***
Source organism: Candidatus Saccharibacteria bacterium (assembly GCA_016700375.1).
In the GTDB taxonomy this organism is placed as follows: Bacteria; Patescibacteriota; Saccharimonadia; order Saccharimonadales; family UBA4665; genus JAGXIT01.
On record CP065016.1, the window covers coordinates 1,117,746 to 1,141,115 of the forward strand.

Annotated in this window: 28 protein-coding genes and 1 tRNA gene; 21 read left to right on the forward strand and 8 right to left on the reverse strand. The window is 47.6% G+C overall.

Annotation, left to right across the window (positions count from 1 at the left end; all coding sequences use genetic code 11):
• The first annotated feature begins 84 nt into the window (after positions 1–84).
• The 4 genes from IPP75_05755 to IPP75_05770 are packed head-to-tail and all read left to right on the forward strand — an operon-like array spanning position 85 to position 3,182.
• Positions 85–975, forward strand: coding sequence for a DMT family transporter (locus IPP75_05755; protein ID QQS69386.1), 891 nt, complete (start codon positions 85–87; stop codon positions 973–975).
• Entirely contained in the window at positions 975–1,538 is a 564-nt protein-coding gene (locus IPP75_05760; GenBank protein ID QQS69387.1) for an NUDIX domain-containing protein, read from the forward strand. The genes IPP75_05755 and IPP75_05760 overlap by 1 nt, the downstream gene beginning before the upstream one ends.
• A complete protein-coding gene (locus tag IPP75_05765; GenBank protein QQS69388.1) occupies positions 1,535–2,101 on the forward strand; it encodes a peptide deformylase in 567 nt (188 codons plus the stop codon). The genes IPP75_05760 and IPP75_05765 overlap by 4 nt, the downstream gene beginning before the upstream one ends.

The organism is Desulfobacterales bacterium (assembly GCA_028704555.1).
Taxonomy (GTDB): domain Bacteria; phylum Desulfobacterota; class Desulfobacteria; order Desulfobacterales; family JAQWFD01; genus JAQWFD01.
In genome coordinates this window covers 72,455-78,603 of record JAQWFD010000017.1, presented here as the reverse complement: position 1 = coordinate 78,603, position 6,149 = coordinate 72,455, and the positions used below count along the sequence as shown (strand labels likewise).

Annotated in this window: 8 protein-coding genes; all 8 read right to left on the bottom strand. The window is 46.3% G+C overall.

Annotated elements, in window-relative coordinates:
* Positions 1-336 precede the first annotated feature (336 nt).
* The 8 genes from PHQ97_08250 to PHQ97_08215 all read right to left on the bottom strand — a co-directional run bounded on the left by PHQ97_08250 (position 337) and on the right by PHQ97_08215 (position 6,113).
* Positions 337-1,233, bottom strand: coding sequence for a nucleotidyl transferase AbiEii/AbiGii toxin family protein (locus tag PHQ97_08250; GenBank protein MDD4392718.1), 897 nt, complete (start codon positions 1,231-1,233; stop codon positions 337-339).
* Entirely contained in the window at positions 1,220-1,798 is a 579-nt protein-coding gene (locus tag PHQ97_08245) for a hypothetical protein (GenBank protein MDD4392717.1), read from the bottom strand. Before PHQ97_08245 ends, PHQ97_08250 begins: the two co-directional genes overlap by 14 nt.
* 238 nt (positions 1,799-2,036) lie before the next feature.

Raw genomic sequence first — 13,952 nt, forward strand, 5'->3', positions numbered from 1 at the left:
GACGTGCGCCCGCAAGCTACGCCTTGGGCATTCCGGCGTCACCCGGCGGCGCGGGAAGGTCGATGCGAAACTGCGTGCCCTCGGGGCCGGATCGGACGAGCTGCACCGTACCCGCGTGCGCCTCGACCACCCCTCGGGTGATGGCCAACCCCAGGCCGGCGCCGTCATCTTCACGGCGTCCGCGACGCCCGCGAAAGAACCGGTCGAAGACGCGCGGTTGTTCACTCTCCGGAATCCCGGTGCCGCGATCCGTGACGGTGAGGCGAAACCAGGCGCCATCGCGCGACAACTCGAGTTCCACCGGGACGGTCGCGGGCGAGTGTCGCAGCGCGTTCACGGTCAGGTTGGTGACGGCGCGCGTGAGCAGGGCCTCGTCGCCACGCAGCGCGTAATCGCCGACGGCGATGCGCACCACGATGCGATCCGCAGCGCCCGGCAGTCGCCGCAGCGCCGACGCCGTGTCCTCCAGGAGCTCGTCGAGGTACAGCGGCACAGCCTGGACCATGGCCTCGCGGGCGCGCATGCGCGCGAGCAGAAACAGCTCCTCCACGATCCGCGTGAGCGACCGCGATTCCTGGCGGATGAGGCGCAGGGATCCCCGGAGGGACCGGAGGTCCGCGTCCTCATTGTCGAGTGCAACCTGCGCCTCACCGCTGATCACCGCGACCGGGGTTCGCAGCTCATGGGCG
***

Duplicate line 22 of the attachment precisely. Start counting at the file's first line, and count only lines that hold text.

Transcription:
GACGTGCGCCCGCAAGCTACGCCTTGGGCATTCCGGCGTCACCCGGCGGCGCGGGAAGGTCGATGCGAAACTGCGTGCCCTCGGGGCCGGATCGGACGAGCTGCACCGTACCCGCGTGCGCCTCGACCACCCCTCGGGTGATGGCCAACCCCAGGCCGGCGCCGTCATCTTCACGGCGTCCGCGACGCCCGCGAAAGAACCGGTCGAAGACGCGCGGTTGTTCACTCTCCGGAATCCCGGTGCCGCGATCCGTGACGGTGAGGCGAAACCAGGCGCCATCGCGCGACAACTCGAGTTCCACCGGGACGGTCGCGGGCGAGTGTCGCAGCGCGTTCACGGTCAGGTTGGTGACGGCGCGCGTGAGCAGGGCCTCGTCGCCACGCAGCGCGTAATCGCCGACGGCGATGCGCACCACGATGCGATCCGCAGCGCCCGGCAGTCGCCGCAGCGCCGACGCCGTGTCCTCCAGGAGCTCGTCGAGGTACAGCGGCACAGCCTGGACCATGGCCTCGCGGGCGCGCATGCGCGCGAGCAGAAACAGCTCCTCCACGATCCGCGTGAGCGACCGCGATTCCTGGCGGATGAGGCGCAGGGATCCCCGGAGGGACCGGAGGTCCGCGTCCTCATTGTCGAGTGCAACCTGCGCCTCACCGCTGATCACCGCGACCGGGGTTCGCAGCTCATGGGCG